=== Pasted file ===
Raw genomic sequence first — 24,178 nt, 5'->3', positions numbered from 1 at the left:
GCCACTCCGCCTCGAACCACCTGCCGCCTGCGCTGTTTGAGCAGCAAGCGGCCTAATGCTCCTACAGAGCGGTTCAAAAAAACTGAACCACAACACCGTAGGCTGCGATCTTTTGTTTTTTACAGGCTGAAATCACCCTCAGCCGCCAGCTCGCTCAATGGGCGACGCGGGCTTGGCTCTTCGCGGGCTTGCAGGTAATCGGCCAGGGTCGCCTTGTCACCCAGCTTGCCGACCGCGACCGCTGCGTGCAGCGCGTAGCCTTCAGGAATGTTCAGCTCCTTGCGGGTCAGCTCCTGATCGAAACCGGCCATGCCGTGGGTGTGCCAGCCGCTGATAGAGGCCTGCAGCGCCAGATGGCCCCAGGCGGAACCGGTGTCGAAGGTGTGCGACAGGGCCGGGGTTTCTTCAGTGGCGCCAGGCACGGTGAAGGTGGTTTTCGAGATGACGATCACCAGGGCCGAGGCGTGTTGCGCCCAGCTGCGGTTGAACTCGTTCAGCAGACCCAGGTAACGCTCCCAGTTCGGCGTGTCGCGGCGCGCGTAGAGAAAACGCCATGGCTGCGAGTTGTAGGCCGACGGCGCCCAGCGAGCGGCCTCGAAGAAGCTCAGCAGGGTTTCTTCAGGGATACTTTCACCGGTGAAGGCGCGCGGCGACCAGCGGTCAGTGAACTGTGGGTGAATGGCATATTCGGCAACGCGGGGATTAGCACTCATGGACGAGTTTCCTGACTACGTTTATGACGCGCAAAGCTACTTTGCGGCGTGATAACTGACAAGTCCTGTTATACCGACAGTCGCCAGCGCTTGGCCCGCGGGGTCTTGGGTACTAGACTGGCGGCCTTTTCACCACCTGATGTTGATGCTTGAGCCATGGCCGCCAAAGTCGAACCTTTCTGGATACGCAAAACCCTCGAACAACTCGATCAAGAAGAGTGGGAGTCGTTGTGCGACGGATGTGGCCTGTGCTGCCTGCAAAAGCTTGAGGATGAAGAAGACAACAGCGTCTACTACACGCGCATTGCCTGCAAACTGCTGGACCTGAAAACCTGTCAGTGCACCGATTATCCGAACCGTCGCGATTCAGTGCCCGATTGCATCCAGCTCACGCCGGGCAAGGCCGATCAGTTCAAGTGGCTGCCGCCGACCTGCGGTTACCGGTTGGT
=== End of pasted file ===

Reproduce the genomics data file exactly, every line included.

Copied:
Raw genomic sequence first — 24,178 nt, 5'->3', positions numbered from 1 at the left:
GCCACTCCGCCTCGAACCACCTGCCGCCTGCGCTGTTTGAGCAGCAAGCGGCCTAATGCTCCTACAGAGCGGTTCAAAAAAACTGAACCACAACACCGTAGGCTGCGATCTTTTGTTTTTTACAGGCTGAAATCACCCTCAGCCGCCAGCTCGCTCAATGGGCGACGCGGGCTTGGCTCTTCGCGGGCTTGCAGGTAATCGGCCAGGGTCGCCTTGTCACCCAGCTTGCCGACCGCGACCGCTGCGTGCAGCGCGTAGCCTTCAGGAATGTTCAGCTCCTTGCGGGTCAGCTCCTGATCGAAACCGGCCATGCCGTGGGTGTGCCAGCCGCTGATAGAGGCCTGCAGCGCCAGATGGCCCCAGGCGGAACCGGTGTCGAAGGTGTGCGACAGGGCCGGGGTTTCTTCAGTGGCGCCAGGCACGGTGAAGGTGGTTTTCGAGATGACGATCACCAGGGCCGAGGCGTGTTGCGCCCAGCTGCGGTTGAACTCGTTCAGCAGACCCAGGTAACGCTCCCAGTTCGGCGTGTCGCGGCGCGCGTAGAGAAAACGCCATGGCTGCGAGTTGTAGGCCGACGGCGCCCAGCGAGCGGCCTCGAAGAAGCTCAGCAGGGTTTCTTCAGGGATACTTTCACCGGTGAAGGCGCGCGGCGACCAGCGGTCAGTGAACTGTGGGTGAATGGCATATTCGGCAACGCGGGGATTAGCACTCATGGACGAGTTTCCTGACTACGTTTATGACGCGCAAAGCTACTTTGCGGCGTGATAACTGACAAGTCCTGTTATACCGACAGTCGCCAGCGCTTGGCCCGCGGGGTCTTGGGTACTAGACTGGCGGCCTTTTCACCACCTGATGTTGATGCTTGAGCCATGGCCGCCAAAGTCGAACCTTTCTGGATACGCAAAACCCTCGAACAACTCGATCAAGAAGAGTGGGAGTCGTTGTGCGACGGATGTGGCCTGTGCTGCCTGCAAAAGCTTGAGGATGAAGAAGACAACAGCGTCTACTACACGCGCATTGCCTGCAAACTGCTGGACCTGAAAACCTGTCAGTGCACCGATTATCCGAACCGTCGCGATTCAGTGCCCGATTGCATCCAGCTCACGCCGGGCAAGGCCGATCAGTTCAAGTGGCTGCCGCCGACCTGCGGTTACCGGTTGGT